Electoral college switching votes is just a fantasy
If you’ve been following politics, you’ve probably heard that the Electoral College is meeting today, and is expected to formally ratify the election of Donald Trump as President.
Well, that statement isn’t really true. The Electoral College never “meets” in the sense of everybody going to a central location. What happens is that electors from each state go to their state capitols, including Lansing, and fill out ballots casting two separate votes, one for President and the other for Vice-President.
These will be sent to Washington, where they will be opened and counted at a joint session of Congress, presided over by current Vice-President Joe Biden, who will then formally declare that Donald John Trump has been elected President of the United States.
During the past few weeks, I’ve heard from a number of listeners who are pleading with electors not to vote for Trump. If all the electors vote as they are pledged, Trump will receive 306 votes today; Hillary Clinton 232. But there are those who have fantasies that they can persuade at least 37 Republican electors to instead pick either Clinton or somebody else.
Guess what. That isn’t happening. These are faithful Republicans who are selected as electors as a reward for faithful service to the GOP. In some cases, the Trump campaign had a hand in their selection. These aren’t random people off the street.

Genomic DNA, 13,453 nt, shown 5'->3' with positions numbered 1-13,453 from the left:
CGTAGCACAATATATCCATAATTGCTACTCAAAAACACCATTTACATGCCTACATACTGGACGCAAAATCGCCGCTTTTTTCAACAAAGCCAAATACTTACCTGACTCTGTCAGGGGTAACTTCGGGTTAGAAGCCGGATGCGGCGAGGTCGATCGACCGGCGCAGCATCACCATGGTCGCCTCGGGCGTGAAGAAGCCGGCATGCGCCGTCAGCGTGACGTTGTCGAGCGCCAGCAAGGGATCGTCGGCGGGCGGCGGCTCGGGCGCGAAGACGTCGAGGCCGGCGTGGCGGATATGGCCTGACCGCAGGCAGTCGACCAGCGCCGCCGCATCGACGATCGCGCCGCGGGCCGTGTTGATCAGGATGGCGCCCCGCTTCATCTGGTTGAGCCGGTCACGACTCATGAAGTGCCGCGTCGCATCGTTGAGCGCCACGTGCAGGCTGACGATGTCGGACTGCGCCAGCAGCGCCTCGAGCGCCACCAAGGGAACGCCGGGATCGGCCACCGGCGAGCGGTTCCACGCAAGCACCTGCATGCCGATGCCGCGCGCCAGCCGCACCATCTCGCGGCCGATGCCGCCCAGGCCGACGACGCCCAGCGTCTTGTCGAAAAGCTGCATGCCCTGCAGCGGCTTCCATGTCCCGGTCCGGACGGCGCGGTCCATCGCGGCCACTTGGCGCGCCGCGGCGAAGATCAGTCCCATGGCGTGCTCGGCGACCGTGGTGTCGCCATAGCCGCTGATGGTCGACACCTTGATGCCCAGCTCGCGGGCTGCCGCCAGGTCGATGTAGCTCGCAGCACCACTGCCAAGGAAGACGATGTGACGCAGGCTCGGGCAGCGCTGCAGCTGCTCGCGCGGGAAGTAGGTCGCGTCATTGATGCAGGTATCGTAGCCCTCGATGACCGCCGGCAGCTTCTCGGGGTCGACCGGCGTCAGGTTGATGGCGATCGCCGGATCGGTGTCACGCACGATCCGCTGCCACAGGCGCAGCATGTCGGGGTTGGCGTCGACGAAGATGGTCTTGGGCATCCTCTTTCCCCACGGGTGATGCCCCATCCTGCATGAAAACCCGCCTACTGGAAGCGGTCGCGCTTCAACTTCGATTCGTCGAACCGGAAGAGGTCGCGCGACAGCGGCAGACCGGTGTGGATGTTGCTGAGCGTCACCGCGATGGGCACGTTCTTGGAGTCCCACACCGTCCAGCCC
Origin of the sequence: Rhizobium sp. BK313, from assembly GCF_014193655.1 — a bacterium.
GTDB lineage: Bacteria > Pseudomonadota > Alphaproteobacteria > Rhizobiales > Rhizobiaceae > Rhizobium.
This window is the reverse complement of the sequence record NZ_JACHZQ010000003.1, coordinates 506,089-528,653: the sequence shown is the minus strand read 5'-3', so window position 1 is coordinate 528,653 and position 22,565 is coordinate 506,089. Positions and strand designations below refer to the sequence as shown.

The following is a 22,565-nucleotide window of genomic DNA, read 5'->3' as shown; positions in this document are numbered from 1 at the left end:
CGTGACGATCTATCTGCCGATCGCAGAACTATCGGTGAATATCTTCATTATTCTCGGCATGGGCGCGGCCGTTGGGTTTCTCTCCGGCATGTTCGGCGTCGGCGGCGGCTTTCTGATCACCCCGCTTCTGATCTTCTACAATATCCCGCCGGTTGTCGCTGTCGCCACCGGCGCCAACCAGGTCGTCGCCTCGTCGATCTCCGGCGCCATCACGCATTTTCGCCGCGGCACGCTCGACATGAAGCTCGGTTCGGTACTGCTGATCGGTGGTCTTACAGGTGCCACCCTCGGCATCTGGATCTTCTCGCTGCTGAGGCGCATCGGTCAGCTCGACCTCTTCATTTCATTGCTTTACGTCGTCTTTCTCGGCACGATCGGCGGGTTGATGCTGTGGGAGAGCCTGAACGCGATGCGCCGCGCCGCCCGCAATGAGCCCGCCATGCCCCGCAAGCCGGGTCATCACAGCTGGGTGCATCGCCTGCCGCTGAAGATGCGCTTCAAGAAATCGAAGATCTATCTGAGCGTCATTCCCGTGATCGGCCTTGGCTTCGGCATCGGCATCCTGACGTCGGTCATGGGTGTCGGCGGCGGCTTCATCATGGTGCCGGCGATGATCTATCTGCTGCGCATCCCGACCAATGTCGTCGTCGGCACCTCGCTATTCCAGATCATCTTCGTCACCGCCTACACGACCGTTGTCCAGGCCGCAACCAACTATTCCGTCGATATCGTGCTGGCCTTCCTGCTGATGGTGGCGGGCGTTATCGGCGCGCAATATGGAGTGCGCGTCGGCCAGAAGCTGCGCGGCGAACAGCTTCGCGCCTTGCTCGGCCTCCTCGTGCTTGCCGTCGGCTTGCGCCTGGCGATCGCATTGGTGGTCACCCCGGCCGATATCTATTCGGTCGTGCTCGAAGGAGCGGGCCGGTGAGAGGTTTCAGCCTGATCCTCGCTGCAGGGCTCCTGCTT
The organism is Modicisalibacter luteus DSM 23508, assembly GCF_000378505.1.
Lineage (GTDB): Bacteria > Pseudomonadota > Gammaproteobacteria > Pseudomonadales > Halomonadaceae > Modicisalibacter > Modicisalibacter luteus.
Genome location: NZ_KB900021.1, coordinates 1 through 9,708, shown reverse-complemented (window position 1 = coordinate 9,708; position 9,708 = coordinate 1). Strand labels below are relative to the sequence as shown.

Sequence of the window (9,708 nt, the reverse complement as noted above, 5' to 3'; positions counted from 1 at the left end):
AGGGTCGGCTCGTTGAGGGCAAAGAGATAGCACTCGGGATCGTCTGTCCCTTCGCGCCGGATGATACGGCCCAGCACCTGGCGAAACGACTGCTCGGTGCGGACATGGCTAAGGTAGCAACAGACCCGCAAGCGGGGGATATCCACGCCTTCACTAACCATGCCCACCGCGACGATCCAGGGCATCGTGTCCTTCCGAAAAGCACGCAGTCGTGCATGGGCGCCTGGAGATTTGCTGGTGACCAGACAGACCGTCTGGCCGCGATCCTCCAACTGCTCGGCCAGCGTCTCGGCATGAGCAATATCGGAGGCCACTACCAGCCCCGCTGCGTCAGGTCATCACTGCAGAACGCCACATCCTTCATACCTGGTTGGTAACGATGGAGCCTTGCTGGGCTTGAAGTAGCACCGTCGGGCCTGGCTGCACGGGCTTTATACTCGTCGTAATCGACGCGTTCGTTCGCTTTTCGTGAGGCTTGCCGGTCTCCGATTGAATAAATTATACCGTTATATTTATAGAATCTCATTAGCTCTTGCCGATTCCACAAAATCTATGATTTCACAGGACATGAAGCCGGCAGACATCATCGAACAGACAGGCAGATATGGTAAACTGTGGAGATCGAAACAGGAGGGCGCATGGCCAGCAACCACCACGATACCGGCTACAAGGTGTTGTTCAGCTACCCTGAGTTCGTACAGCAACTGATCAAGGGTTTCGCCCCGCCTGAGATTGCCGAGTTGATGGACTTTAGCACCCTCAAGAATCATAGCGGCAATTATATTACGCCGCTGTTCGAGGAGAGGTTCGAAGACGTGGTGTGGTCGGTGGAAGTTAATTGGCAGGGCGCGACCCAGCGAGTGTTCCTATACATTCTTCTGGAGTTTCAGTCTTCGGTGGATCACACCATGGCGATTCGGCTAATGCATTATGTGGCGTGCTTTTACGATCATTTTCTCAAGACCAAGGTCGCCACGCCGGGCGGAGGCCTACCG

The notion that more than ten percent of them would suddenly abandon a lifetime of beliefs and personal connections is pure fantasy. Yes, I am aware that one elector from Texas has said he won’t vote for Trump: One.
If somehow no candidate winds up with the necessary 270 electoral votes, the U.S House of Representatives would decide, with each state having one vote, and their choices limited to the top three electoral vote winners. Republicans control a majority of state delegations. They would happily elect Trump, if it came down to it.
I have always thought someone could have written an intriguing political thriller about the election sixteen years ago. Al Gore, like Hillary Clinton, won the popular vote while losing the electoral one. But even after the U.S. Supreme Court intervened to give Florida to George W. Bush, Gore had 267 electoral votes, only three fewer than needed to win the White House.
What if the Democratic Party, bankrolled by some wealthy high-tech billionaires, had offered $10 million dollars each to the first three Republican electors to vote for Gore?
Hey. We all know people who’d be willing to sell out for far less than ten million dollars. But as far as I know, nobody but me ever even considered that. Instead, one Gore elector from the District of Columbia refused to cast a vote at all, in some sort of incoherent protest that had nothing to do with the election.
We may not know the exact totals until January 6th, when the result is announced at that joint session of Congress. In a poignant touch, the man who had the job of formally proclaiming Bush president in 2001 was the man who lost that election, Mr. Gore.
He may have been robbed, but he accepted the result and played his part with class and dignity. That’s what I expect we will see everyone do today.
Jack Lessenberry is Michigan Radio's Senior news analyst. Views expressed in his essays are his own and do not necessarily reflect those of Michigan Radio, its management or the station licensee, The University of Michigan.